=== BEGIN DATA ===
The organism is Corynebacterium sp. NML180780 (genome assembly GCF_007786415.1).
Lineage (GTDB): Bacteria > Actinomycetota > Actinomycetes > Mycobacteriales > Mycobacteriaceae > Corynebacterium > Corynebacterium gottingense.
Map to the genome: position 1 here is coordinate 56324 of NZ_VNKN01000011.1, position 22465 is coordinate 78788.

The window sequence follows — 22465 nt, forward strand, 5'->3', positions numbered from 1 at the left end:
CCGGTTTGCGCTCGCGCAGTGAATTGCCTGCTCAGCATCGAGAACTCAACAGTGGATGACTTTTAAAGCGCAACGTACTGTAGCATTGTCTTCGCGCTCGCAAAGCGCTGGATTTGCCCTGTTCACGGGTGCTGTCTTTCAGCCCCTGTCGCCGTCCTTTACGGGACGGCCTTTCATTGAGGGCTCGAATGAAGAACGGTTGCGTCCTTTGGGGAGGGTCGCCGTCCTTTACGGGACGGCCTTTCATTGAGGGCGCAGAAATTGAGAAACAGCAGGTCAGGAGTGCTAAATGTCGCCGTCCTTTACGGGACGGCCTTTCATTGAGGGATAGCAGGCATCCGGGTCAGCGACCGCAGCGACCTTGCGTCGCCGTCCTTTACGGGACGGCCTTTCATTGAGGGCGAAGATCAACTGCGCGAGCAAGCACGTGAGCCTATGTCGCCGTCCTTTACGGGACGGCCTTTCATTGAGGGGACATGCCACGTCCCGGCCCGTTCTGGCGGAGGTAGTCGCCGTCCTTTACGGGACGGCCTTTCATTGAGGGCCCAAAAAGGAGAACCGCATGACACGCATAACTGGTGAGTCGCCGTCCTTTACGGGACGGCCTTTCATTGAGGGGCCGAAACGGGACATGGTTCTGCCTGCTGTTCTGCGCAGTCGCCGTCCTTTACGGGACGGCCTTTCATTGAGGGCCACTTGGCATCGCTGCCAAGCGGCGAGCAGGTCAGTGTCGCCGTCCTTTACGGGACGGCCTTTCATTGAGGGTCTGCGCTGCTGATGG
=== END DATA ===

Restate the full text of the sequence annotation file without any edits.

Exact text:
The organism is Corynebacterium sp. NML180780 (genome assembly GCF_007786415.1).
Lineage (GTDB): Bacteria > Actinomycetota > Actinomycetes > Mycobacteriales > Mycobacteriaceae > Corynebacterium > Corynebacterium gottingense.
Map to the genome: position 1 here is coordinate 56324 of NZ_VNKN01000011.1, position 22465 is coordinate 78788.

The window sequence follows — 22465 nt, forward strand, 5'->3', positions numbered from 1 at the left end:
CCGGTTTGCGCTCGCGCAGTGAATTGCCTGCTCAGCATCGAGAACTCAACAGTGGATGACTTTTAAAGCGCAACGTACTGTAGCATTGTCTTCGCGCTCGCAAAGCGCTGGATTTGCCCTGTTCACGGGTGCTGTCTTTCAGCCCCTGTCGCCGTCCTTTACGGGACGGCCTTTCATTGAGGGCTCGAATGAAGAACGGTTGCGTCCTTTGGGGAGGGTCGCCGTCCTTTACGGGACGGCCTTTCATTGAGGGCGCAGAAATTGAGAAACAGCAGGTCAGGAGTGCTAAATGTCGCCGTCCTTTACGGGACGGCCTTTCATTGAGGGATAGCAGGCATCCGGGTCAGCGACCGCAGCGACCTTGCGTCGCCGTCCTTTACGGGACGGCCTTTCATTGAGGGCGAAGATCAACTGCGCGAGCAAGCACGTGAGCCTATGTCGCCGTCCTTTACGGGACGGCCTTTCATTGAGGGGACATGCCACGTCCCGGCCCGTTCTGGCGGAGGTAGTCGCCGTCCTTTACGGGACGGCCTTTCATTGAGGGCCCAAAAAGGAGAACCGCATGACACGCATAACTGGTGAGTCGCCGTCCTTTACGGGACGGCCTTTCATTGAGGGGCCGAAACGGGACATGGTTCTGCCTGCTGTTCTGCGCAGTCGCCGTCCTTTACGGGACGGCCTTTCATTGAGGGCCACTTGGCATCGCTGCCAAGCGGCGAGCAGGTCAGTGTCGCCGTCCTTTACGGGACGGCCTTTCATTGAGGGTCTGCGCTGCTGATGG